A brief historical perspective is necessary here. At the beginning of the industrial age workers were considered disposable fragile components of a process. If they wore out or broke, they were replaced. 

The industrial scale conflict of World War 1 frequently involved committing thousands of troops in a single action with little care for the number killed. They were disposable. It is claimed that in the 4 years and 3 months or so of WW1 9 million troops died – 6,000 a day.

The idea that staff are disposable has been changing slowly over the past century. Now we have reached the point where staff are valued for their humanity, and not solely their utility. The commitment to disability employment is a powerful expression of this new value.

In the language of popular economic thought, we are in a service and knowledge economy. Bu our technology has not yet advanced to the stage where AI and robotics can take over the roles played by humans.

In the public sector, human employees are the critical tools, without which the services necessary to our collective wellbeing could not be delivered. There’s a clue in the new language being used. We are moving from ‘workforce’ to ‘human capital’.

In days gone by a manager would have been sacked if the plant and machinery they were responsible for broke down or had to be replaced for lack of maintenance and repair. If workers were injured or killed that was less important.

Now the staff are vital components – the ‘tools’ of a knowledge and service system. It will be this way until AI and robots evolve way more.

I am labouring this point because it seems to be poorly understood. Agencies are understanding that looking after staff wellbeing and welfare is critical. The obligations are as much about preserving the ‘talent’ acquired through recruitment as they are moral. We can assume that using the term ‘talent’ is just another instance of the HR industry’s inflation of its importance – or we can assume it is a genuine case of seeking talented people with the knowledge and skills needed. And they must be cared for when they are found and hired.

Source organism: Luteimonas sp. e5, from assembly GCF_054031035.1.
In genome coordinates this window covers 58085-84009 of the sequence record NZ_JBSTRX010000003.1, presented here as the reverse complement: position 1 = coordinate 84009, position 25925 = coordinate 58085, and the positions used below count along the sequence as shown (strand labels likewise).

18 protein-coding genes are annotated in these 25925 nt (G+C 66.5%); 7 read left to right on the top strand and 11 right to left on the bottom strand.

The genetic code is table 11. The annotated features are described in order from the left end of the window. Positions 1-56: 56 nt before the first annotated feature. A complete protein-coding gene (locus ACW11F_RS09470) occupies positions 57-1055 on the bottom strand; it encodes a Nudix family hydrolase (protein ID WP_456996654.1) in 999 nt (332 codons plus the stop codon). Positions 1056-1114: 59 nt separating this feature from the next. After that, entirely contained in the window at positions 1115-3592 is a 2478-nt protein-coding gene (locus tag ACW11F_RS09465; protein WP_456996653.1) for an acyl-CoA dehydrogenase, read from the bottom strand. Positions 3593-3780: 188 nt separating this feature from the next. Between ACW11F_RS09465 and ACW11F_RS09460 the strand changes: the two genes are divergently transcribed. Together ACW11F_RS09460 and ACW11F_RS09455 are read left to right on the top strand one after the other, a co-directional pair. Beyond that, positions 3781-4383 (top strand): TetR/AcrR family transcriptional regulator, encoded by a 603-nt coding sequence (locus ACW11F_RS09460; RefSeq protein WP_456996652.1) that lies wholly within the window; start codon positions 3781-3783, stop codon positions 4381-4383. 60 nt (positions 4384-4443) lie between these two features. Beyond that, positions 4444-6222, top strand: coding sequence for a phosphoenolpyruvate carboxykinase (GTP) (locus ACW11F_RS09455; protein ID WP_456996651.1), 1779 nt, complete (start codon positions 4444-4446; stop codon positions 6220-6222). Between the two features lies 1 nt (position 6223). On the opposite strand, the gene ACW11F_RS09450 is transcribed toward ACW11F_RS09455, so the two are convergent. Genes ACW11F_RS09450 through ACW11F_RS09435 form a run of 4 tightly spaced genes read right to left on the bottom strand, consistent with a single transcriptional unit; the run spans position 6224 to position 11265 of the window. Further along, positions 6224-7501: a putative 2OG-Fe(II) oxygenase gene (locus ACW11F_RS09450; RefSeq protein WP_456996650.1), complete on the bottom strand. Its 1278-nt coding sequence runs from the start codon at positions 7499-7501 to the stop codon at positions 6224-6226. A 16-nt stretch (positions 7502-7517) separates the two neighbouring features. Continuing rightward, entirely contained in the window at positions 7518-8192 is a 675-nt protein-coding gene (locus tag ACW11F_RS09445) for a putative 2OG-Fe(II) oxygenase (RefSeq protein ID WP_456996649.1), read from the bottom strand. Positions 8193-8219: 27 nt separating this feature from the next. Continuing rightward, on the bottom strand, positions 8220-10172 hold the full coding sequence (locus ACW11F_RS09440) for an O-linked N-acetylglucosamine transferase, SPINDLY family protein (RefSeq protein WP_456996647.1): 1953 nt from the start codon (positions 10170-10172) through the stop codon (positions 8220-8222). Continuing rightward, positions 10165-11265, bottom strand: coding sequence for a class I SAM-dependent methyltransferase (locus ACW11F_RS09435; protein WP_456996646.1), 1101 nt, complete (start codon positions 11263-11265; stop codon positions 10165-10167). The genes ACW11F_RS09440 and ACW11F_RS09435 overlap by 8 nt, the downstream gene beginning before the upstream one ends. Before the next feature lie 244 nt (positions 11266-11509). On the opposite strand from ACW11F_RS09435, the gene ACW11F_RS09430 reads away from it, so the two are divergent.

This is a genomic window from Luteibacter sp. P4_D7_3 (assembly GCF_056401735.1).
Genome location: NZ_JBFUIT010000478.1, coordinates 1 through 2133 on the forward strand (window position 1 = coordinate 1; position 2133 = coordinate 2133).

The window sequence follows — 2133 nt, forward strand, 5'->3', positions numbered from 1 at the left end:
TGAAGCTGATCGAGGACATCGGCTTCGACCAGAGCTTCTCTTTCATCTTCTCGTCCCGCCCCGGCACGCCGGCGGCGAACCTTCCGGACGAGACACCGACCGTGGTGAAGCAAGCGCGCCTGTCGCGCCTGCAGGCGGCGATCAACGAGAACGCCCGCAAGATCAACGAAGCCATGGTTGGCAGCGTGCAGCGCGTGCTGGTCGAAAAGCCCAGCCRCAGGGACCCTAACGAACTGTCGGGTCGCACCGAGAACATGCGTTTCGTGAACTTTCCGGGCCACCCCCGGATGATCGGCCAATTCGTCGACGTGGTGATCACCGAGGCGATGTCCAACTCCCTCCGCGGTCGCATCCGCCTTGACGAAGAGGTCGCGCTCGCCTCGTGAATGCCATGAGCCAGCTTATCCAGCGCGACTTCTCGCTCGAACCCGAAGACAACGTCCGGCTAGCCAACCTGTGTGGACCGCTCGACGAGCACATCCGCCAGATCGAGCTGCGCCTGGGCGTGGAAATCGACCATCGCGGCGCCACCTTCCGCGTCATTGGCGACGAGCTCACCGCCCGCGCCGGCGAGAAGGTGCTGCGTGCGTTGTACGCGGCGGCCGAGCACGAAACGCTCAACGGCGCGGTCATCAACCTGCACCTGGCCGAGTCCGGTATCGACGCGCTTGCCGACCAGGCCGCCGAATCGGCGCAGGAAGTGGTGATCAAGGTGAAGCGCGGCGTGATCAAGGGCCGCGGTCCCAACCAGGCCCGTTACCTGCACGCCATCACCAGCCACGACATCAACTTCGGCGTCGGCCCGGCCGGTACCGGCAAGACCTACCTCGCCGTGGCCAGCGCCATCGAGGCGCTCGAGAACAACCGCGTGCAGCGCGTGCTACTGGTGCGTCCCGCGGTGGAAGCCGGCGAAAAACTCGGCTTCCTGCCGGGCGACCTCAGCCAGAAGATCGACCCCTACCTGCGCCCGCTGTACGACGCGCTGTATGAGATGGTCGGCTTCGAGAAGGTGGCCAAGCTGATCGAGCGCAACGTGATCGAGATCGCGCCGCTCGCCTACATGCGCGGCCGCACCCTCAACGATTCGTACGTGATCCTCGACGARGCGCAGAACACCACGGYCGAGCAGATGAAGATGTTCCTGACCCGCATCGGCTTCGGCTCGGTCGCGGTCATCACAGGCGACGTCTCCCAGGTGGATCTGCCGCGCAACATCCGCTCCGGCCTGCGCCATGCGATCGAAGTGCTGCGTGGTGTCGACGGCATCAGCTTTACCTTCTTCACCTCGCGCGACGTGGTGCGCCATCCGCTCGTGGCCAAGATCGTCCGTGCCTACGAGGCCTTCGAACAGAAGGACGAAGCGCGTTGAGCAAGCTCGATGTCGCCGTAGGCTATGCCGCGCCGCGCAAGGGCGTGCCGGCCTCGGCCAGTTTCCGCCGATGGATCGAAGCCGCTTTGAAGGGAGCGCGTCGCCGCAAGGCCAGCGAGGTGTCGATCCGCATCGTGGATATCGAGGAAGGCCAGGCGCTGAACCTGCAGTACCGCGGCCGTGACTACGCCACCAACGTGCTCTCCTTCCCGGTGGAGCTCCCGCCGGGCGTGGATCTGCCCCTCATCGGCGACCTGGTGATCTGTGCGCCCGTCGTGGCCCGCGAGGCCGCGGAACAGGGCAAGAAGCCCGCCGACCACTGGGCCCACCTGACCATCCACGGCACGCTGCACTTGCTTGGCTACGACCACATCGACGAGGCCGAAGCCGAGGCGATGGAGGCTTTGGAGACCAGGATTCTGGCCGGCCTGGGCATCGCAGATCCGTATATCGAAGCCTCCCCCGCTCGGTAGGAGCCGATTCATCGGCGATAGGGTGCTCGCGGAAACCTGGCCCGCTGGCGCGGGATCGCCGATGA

Essentially, these days, if you are not a ‘people person’ you shouldn’t be in management/leadership roles. But we know there are people who are not ‘people people’in these roles.

We need to help them become people people – or find something else to do. If we can do this, we can help them, and the staff they can’t help.

What Next?

This is the hard bit. In a perfect and theoretical world, the management and leadership hierarchy would be actively engaging in upgrading skills that generate greater self-awareness and empathy; encouraging managers and executives to devote some of their own time to self-directed professional development; and identifying current non-people people in management and leadership roles for priority support to make them progressively less and less dangerous to the staff for whose welfare they have responsibility.

In the real world that’s not likely to happen any time soon without a concerted effort. It’s not that the problem isn’t known, rather that it’s not known sufficiently widely.

For example, in NSW, the Public Service Commission created the Age of Inclusion Campaign in 2020 aimed at promoting disability employment. And yet the biggest problem impacting retention of staff with disability (incurious and unempathic managers) – and what to do about it – was not mentioned at all. It was if the problem did not exist to the people who conceived, designed, and approved the campaign. This is not going to get the state to its laudable goal of having a “world class public service” any time soon